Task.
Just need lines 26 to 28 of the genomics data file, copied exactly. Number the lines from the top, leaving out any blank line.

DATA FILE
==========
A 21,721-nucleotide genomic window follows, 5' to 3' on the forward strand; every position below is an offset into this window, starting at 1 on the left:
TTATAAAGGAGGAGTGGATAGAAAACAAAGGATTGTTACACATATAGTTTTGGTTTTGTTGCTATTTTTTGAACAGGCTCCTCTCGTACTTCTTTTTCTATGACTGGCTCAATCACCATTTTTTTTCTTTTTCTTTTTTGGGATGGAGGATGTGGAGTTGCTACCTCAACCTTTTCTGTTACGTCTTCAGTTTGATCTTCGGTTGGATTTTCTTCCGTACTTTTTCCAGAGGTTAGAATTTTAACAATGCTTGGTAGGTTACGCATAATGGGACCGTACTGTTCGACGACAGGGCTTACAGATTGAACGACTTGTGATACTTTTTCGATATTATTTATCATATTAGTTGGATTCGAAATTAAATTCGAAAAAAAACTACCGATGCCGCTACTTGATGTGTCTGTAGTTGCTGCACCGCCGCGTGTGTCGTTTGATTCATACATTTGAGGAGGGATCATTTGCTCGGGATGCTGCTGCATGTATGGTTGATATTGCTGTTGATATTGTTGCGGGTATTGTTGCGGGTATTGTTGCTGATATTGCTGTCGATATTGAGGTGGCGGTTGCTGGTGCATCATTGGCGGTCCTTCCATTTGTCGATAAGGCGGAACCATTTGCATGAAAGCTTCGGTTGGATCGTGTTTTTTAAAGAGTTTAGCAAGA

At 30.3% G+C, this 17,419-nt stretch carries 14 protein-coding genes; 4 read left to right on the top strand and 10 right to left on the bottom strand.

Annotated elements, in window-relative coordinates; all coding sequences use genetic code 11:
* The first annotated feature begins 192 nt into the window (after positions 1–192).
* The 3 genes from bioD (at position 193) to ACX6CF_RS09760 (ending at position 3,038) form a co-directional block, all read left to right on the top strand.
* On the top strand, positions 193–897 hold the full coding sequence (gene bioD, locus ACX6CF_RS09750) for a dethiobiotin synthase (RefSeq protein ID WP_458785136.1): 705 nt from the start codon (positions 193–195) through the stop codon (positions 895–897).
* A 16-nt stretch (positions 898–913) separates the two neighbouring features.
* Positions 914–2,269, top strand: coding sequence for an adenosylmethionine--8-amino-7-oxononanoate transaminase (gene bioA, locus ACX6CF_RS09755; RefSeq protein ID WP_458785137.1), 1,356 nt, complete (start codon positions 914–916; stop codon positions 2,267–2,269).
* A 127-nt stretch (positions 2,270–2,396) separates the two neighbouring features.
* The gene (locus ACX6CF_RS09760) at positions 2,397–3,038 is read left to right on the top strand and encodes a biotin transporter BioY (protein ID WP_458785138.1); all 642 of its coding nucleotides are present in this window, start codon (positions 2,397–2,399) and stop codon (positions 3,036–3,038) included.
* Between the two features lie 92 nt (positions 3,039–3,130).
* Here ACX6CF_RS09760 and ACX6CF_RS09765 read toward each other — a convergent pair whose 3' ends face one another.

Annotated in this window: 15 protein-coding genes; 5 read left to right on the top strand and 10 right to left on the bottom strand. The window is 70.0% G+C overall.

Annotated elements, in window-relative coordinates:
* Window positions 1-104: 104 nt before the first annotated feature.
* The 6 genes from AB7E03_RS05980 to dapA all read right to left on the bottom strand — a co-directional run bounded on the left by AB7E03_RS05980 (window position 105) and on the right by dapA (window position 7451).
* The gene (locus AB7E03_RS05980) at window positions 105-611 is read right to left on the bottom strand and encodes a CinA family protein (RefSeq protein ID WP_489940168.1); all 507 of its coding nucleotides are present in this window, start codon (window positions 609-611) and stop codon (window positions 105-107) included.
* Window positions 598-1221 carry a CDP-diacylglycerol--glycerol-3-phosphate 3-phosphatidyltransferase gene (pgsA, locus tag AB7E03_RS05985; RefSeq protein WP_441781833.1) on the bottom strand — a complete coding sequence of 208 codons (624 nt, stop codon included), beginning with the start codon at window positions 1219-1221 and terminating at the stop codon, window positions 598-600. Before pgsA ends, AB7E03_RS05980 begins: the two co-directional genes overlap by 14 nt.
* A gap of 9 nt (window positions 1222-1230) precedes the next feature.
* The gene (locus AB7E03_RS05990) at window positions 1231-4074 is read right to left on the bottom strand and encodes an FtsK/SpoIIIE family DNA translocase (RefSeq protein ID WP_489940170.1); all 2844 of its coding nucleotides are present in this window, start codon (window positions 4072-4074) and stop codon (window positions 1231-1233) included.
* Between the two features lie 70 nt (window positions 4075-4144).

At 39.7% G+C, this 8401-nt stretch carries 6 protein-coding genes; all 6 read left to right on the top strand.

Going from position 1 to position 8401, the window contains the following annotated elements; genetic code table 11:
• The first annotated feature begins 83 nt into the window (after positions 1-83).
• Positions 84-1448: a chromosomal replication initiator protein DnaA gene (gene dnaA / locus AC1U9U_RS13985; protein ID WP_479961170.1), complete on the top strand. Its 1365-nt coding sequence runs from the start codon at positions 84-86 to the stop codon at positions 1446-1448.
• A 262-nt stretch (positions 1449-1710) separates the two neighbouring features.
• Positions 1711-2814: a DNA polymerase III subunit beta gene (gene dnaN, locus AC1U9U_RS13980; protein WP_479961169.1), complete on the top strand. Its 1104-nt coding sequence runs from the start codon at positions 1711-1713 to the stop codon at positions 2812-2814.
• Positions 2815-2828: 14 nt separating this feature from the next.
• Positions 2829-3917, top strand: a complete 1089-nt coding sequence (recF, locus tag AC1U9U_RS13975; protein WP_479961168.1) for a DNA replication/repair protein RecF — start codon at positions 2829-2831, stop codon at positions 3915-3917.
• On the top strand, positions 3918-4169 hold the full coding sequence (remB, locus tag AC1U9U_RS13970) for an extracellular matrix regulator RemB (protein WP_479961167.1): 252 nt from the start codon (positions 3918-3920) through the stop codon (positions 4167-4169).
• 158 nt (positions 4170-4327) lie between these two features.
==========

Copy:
• Positions 84-1448: a chromosomal replication initiator protein DnaA gene (gene dnaA / locus AC1U9U_RS13985; protein ID WP_479961170.1), complete on the top strand. Its 1365-nt coding sequence runs from the start codon at positions 84-86 to the stop codon at positions 1446-1448.
• A 262-nt stretch (positions 1449-1710) separates the two neighbouring features.
• Positions 1711-2814: a DNA polymerase III subunit beta gene (gene dnaN, locus AC1U9U_RS13980; protein WP_479961169.1), complete on the top strand. Its 1104-nt coding sequence runs from the start codon at positions 1711-1713 to the stop codon at positions 2812-2814.